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How to Keep Cats Off Your Car: 16 Simple Ideas

Written by: Christian Adams

Last Updated on July 2, 2024 by Catster Editorial Team

cat car

How to Keep Cats Off Your Car: 16 Simple Ideas


Dr. Paola Cuevas Photo


Dr. Paola Cuevas

MVZ (Veterinarian)

The information is current and up-to-date in accordance with the latest veterinarian research.

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Though we all love our furry friends, there is one place we do not want them to hang out: on our cars. Cats can do a lot of damage to the hood and roof of a car. For example, if you have a soft top, they can rip it to shreds. When a car is out in the sun, however, it makes a nice warm place for cats to relax. What’s worse, though, is when the weather is too hot or cold, and they take shelter under the car.

Either way, whether it is your cat or a stray, keeping felines away from your automobile is essential. It is usually easier said than done, unfortunately.

To help you out, we have developed 16 simple ways to make them steer clear of your vehicle. You can accomplish these tasks with just a bit of effort and money.

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The 16 Ways to Keep Cats Away From Your Car

Here are a few simple ways to keep felines away from your car. Some of them are easier than others, but they all have the potential to keep the furballs away.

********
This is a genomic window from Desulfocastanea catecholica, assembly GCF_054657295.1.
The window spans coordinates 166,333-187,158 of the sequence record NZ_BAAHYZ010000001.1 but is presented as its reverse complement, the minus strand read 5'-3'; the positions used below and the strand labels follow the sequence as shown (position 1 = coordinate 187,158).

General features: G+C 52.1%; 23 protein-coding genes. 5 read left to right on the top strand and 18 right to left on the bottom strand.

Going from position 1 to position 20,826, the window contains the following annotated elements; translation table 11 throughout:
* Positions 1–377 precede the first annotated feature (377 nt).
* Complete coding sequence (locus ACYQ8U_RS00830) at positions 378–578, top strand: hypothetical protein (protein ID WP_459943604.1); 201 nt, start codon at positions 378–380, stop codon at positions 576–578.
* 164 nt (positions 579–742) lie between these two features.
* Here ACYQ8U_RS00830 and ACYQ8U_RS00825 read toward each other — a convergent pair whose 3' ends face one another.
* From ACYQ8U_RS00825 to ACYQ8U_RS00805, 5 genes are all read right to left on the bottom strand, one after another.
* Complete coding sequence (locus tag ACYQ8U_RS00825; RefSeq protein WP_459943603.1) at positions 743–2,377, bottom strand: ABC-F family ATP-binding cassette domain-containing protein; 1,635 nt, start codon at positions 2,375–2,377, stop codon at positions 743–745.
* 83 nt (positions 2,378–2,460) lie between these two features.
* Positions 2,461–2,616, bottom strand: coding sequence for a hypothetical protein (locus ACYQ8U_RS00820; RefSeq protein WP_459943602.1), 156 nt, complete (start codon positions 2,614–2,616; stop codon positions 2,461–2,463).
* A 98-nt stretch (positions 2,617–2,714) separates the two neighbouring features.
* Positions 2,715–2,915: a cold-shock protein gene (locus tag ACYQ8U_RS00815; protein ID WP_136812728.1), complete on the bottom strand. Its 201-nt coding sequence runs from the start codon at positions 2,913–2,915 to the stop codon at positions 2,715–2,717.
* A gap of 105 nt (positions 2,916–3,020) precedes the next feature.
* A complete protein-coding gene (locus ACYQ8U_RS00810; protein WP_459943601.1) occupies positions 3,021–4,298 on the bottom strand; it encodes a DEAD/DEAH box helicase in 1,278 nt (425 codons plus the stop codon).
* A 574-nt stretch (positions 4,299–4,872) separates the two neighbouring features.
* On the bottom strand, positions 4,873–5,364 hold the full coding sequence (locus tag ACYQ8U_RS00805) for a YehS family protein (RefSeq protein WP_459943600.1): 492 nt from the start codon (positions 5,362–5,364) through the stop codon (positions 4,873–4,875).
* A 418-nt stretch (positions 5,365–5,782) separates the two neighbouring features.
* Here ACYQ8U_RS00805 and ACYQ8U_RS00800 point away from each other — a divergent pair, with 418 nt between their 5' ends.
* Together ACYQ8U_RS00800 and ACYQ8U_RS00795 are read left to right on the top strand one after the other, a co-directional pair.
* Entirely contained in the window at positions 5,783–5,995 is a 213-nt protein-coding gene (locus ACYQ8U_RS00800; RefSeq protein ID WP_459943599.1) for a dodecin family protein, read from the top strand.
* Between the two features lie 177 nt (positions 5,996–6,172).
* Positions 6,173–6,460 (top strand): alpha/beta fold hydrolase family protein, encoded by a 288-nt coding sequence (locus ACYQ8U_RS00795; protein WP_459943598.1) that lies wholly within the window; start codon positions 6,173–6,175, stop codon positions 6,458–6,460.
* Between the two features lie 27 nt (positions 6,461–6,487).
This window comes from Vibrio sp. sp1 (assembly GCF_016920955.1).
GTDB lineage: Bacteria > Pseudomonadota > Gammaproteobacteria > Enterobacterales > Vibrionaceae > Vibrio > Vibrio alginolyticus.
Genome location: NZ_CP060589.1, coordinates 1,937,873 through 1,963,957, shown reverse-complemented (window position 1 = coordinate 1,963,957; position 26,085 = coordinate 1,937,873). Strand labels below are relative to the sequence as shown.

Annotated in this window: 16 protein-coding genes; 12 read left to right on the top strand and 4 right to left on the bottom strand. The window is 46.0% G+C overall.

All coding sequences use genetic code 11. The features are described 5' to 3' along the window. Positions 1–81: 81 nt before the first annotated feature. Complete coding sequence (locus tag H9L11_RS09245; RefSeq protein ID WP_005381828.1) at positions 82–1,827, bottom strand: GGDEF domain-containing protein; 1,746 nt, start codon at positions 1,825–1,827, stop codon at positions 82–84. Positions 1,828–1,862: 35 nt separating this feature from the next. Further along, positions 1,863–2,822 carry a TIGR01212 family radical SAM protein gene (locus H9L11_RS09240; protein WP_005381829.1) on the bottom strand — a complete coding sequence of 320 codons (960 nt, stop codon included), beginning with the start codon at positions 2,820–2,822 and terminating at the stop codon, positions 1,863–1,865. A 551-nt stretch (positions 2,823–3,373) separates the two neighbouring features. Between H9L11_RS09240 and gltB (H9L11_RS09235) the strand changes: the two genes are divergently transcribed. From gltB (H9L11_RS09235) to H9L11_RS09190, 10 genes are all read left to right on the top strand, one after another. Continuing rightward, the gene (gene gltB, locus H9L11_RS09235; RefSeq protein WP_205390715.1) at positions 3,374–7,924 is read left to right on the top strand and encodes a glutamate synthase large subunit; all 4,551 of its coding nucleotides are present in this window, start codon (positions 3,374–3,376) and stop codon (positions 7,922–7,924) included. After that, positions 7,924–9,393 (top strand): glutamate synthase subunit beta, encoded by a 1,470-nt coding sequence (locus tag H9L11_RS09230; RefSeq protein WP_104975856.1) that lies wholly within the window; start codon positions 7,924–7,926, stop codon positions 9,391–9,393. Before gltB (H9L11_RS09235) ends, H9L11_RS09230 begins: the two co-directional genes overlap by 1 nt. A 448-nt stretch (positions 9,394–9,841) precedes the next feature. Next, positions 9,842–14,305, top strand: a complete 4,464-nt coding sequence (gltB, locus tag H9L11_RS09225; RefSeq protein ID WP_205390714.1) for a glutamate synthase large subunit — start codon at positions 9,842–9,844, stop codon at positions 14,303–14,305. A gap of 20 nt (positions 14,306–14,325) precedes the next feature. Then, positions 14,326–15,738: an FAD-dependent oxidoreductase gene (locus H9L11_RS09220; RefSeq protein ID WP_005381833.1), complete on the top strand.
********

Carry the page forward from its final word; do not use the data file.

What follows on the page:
1. Talk to the Owner

cat owner
Image credit: zavalnia, Pixabay

Though this may seem like a simple thing to do, we understand that it is not always easy, depending on your neighbors. Still, one foolproof way to keep a cat away from your car is by talking to the pet’s owner and asking them to help keep their cat away from your vehicle.

2. Get Rid of Junk Food Wrappers

One reason that you might have a cat lurking about is the smell of food in your car. If you are in the habit of tossing your cheeseburger wrapper in the backseat or leaving a few snacks in the car for the nightly commute home, they could attract wandering felines and other unwanted critters. Getting rid of the food or keeping it in a lunch box or another enclosed area will help keep them away.

3. Use Car Covers

car cover

This is another simple solution if you already have a car cover. If you do not, you can also use a tarp or drop cloth. This won’t necessarily keep them off but will provide a barrier between them and your paint job. However, if the cat is unneutered, they can still mark the material, causing a smell that can eventually creep into your vehicle.

4. Switch Up Your Parking Spot